Signe in mounded-over dinghy 576KYesterday I made the first of many provisioning runs. Imagine buying everything you will need to live on for three weeks, including toothpaste, TP, food, drinks, fruit and vegetables, meat etc. Ė without a car! - And where you donít really know which store will have which item in stock. At the moment the boat is docked about a mile from the entry gate, so yesterday, a friend with a dinghy (mounded over with my purchases!) took me back to Raven. It took me the rest of the day to log each itemís amount and location into my inventory, divide the large packages into smaller ones and vacuum pack them. I microwaved all the flour, sugar, pasta and rice to kill any roach and weevil eggs that might be lurking waiting to surprise me. (Arenít the tropics wonderful?) And this was the first of about five trips. Not that Iím whining, mind you, but itís not all margaritas and sunsets here at the moment.

Susan & Keith of C'est La Vie - 416KThen there are the continuing questions about whether it is better to buy vegetables, fruits and eggs that have not been refrigerated, so they will last longer on the boat. Bet you didnít even know you could keep eggs for weeks that way, just by turning them every day. We will reach Tahiti in July before we get another chance to provision again properly, so these are key decisions.

The Empty Locker Dream

Signe the songstress - 78KI know we are really into heavy-duty prep work because I had ďThe Empty Locker DreamĒ last night. We learned about this common cruiser dream from friends on Felicity, who left last year and are now in New Zealand. They are on a 30-foot boat, so storage is a real issue. About midway through the passage prep, Ken dreamed that he discovered a big, new, empty storage locker on the boat, that he hadnít filled yet ó and it turned out to be as big as a garage! My dream was that the storage area under our berth, instead of being totally jam-packed as it is now, miraculously became four times as big! Is that pathetic or what?!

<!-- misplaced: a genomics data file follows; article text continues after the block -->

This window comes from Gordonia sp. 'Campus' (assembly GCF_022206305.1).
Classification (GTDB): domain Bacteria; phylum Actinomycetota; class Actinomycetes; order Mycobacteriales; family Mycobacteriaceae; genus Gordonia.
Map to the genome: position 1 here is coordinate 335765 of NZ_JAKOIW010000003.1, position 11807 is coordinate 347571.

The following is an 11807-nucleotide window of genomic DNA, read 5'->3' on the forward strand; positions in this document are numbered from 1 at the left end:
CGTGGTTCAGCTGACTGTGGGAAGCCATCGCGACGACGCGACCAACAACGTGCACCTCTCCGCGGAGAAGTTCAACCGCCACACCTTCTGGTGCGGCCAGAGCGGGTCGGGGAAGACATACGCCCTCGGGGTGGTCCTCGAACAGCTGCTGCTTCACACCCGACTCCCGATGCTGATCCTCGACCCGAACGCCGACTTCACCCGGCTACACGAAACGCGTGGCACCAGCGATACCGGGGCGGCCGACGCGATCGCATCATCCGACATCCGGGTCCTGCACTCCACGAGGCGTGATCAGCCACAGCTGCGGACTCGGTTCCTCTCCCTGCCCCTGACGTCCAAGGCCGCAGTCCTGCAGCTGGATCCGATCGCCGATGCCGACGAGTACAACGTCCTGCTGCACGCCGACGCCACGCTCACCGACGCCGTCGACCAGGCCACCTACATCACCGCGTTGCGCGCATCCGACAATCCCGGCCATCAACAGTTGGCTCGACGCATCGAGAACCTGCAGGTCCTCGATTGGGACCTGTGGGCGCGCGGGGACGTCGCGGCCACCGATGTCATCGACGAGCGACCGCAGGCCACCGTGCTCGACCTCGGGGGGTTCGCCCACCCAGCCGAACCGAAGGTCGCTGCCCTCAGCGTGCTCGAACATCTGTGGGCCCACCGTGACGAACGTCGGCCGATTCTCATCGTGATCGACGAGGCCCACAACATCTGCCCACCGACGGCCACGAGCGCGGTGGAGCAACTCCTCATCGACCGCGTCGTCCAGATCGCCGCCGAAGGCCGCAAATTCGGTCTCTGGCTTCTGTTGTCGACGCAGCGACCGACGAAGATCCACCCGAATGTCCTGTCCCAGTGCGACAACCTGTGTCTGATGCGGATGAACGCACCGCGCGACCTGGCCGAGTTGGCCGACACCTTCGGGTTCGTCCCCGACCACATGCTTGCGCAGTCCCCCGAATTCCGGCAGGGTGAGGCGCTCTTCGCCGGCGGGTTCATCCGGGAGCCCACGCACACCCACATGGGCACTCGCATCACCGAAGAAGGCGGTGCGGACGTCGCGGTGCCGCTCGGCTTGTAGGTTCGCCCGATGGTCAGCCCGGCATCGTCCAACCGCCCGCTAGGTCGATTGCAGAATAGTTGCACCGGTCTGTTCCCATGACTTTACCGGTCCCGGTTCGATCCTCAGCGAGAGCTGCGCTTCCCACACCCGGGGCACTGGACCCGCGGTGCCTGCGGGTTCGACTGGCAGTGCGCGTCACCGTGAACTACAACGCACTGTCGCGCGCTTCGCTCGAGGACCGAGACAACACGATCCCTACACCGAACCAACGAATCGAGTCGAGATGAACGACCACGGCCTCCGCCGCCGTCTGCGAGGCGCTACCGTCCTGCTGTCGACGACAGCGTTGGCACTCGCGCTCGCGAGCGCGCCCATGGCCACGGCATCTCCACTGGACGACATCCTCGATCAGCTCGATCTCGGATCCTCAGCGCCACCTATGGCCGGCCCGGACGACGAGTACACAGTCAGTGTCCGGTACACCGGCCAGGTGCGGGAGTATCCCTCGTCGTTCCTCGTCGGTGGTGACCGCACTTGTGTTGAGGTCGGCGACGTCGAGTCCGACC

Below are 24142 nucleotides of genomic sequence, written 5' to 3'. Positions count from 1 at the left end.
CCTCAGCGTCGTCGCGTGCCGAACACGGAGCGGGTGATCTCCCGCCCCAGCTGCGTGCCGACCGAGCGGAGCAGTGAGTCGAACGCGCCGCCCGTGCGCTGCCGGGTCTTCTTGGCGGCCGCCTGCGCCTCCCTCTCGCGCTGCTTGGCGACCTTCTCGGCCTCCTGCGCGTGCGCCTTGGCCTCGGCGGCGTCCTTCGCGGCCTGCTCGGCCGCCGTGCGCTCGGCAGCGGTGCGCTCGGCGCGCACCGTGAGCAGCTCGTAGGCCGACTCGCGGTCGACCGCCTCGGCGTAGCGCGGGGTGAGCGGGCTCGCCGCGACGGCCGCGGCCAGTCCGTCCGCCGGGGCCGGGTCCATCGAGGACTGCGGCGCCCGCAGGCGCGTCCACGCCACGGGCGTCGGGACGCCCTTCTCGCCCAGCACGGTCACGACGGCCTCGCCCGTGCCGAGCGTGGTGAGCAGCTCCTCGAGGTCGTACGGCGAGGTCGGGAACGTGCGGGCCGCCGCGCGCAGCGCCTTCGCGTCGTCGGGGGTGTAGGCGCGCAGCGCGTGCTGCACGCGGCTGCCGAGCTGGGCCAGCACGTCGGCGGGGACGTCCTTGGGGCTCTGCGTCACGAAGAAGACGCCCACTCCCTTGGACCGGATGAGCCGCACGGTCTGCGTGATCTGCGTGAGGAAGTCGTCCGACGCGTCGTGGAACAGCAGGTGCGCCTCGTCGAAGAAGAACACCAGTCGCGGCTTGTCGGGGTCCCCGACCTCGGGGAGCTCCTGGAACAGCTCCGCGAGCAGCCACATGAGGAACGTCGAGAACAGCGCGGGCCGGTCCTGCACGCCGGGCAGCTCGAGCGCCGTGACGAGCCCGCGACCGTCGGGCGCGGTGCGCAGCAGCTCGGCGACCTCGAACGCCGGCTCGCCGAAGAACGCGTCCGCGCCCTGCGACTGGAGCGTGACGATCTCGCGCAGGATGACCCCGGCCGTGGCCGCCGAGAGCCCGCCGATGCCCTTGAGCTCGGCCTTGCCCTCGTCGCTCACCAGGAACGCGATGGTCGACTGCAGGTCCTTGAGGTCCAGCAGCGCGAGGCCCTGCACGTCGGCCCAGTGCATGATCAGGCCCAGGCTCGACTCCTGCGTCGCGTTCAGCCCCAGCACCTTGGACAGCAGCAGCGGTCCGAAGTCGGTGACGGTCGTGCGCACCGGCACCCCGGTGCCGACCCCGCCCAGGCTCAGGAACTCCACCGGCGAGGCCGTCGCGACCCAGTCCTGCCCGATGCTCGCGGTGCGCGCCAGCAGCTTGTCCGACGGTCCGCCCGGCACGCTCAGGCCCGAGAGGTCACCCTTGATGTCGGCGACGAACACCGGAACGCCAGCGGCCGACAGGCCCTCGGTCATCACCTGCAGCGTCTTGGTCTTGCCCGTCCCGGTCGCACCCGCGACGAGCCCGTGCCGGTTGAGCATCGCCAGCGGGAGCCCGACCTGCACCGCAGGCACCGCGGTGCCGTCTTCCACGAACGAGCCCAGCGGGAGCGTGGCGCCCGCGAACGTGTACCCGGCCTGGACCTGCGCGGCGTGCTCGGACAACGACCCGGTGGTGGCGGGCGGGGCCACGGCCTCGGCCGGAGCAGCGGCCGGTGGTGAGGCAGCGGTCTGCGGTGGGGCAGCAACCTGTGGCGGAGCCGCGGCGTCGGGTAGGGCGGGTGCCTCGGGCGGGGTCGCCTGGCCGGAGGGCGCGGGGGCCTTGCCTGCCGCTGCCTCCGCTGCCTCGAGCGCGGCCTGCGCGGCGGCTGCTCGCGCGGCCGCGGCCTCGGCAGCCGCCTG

We are also hoarding items to trade for food in the islands. Some of the areas have nowhere to spend money (no shops), so trading is the way to go. There are also rumors that you can trade for black pearls in the Tuamotus, but I think good old hard cash is going to work well there. Weíll see. So we have kidsí toys and clothing, pads of paper, pencils, crayons, batteries, sewing fabric, lipsticks, perfumes, and fish hooks.

Staying in Touch

Blair & Joan of Capricorn Cat - 155KIn past decades, when cruisers left on long passages, they were largely alone and few were able to contact their families except by rare letters and phone calls. A few had ham radio aboard, but that was about it. These days, almost all of us have long-distance radio transceivers, not to mention radio email, and some boats even have satellite phones. Itís the radio email systems that have really changed our lives. Now we can quickly and easily keep in touch with our family and friends back home, and share the adventures directly with them.